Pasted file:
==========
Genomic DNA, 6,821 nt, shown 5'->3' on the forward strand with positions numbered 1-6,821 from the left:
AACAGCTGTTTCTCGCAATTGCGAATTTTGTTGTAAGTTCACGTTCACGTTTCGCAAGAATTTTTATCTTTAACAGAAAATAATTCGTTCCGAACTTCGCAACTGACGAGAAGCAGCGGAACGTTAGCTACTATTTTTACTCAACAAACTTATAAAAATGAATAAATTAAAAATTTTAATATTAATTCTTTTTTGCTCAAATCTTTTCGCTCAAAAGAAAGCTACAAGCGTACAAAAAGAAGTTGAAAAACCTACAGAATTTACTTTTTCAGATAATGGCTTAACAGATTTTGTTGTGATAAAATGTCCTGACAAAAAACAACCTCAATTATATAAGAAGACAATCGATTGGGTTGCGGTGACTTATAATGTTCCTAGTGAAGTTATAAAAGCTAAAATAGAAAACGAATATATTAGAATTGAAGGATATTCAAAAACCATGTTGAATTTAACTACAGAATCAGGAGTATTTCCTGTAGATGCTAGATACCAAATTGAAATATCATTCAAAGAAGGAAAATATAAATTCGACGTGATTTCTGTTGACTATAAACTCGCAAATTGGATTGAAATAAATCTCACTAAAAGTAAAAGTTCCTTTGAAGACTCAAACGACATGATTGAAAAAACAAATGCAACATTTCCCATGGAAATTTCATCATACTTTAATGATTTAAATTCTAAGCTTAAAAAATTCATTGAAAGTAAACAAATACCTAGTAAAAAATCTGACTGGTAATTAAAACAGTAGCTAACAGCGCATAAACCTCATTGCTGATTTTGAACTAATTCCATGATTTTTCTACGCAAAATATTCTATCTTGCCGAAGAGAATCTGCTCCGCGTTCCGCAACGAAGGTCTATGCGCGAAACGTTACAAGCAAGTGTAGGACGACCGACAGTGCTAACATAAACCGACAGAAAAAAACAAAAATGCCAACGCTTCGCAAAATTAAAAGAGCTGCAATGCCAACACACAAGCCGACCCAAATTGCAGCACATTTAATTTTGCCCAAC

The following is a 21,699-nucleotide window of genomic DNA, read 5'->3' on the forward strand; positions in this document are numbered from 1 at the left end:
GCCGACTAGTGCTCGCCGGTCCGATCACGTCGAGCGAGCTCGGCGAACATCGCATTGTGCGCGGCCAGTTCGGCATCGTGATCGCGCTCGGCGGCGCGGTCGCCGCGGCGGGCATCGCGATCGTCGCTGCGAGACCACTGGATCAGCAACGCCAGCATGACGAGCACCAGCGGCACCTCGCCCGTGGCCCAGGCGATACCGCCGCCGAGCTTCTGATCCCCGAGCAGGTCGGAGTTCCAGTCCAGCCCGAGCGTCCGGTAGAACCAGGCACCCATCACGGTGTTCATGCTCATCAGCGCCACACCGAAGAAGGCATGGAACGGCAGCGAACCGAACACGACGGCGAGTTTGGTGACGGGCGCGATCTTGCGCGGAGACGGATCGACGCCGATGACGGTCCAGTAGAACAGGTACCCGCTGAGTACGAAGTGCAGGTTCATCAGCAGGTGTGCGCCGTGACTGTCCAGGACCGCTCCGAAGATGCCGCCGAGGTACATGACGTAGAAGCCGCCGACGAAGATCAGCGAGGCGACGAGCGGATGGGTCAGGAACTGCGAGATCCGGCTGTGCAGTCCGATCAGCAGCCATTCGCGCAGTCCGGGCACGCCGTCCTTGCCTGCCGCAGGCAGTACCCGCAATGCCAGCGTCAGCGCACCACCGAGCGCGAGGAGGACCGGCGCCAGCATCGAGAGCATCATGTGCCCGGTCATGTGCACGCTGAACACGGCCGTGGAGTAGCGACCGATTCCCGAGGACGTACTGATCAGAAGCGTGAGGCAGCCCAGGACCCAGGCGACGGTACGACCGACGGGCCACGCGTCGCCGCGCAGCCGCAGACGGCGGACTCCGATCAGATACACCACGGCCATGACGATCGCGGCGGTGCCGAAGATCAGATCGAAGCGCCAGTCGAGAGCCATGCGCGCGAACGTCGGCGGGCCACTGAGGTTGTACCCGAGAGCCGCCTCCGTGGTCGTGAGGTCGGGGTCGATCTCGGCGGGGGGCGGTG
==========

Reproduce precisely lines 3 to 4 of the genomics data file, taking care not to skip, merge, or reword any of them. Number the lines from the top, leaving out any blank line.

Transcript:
The following is a 21,699-nucleotide window of genomic DNA, read 5'->3' on the forward strand; positions in this document are numbered from 1 at the left end:
GCCGACTAGTGCTCGCCGGTCCGATCACGTCGAGCGAGCTCGGCGAACATCGCATTGTGCGCGGCCAGTTCGGCATCGTGATCGCGCTCGGCGGCGCGGTCGCCGCGGCGGGCATCGCGATCGTCGCTGCGAGACCACTGGATCAGCAACGCCAGCATGACGAGCACCAGCGGCACCTCGCCCGTGGCCCAGGCGATACCGCCGCCGAGCTTCTGATCCCCGAGCAGGTCGGAGTTCCAGTCCAGCCCGAGCGTCCGGTAGAACCAGGCACCCATCACGGTGTTCATGCTCATCAGCGCCACACCGAAGAAGGCATGGAACGGCAGCGAACCGAACACGACGGCGAGTTTGGTGACGGGCGCGATCTTGCGCGGAGACGGATCGACGCCGATGACGGTCCAGTAGAACAGGTACCCGCTGAGTACGAAGTGCAGGTTCATCAGCAGGTGTGCGCCGTGACTGTCCAGGACCGCTCCGAAGATGCCGCCGAGGTACATGACGTAGAAGCCGCCGACGAAGATCAGCGAGGCGACGAGCGGATGGGTCAGGAACTGCGAGATCCGGCTGTGCAGTCCGATCAGCAGCCATTCGCGCAGTCCGGGCACGCCGTCCTTGCCTGCCGCAGGCAGTACCCGCAATGCCAGCGTCAGCGCACCACCGAGCGCGAGGAGGACCGGCGCCAGCATCGAGAGCATCATGTGCCCGGTCATGTGCACGCTGAACACGGCCGTGGAGTAGCGACCGATTCCCGAGGACGTACTGATCAGAAGCGTGAGGCAGCCCAGGACCCAGGCGACGGTACGACCGACGGGCCACGCGTCGCCGCGCAGCCGCAGACGGCGGACTCCGATCAGATACACCACGGCCATGACGATCGCGGCGGTGCCGAAGATCAGATCGAAGCGCCAGTCGAGAGCCATGCGCGCGAACGTCGGCGGGCCACTGAGGTTGTACCCGAGAGCCGCCTCCGTGGTCGTGAGGTCGGGGTCGATCTCGGCGGGGGGCGGTG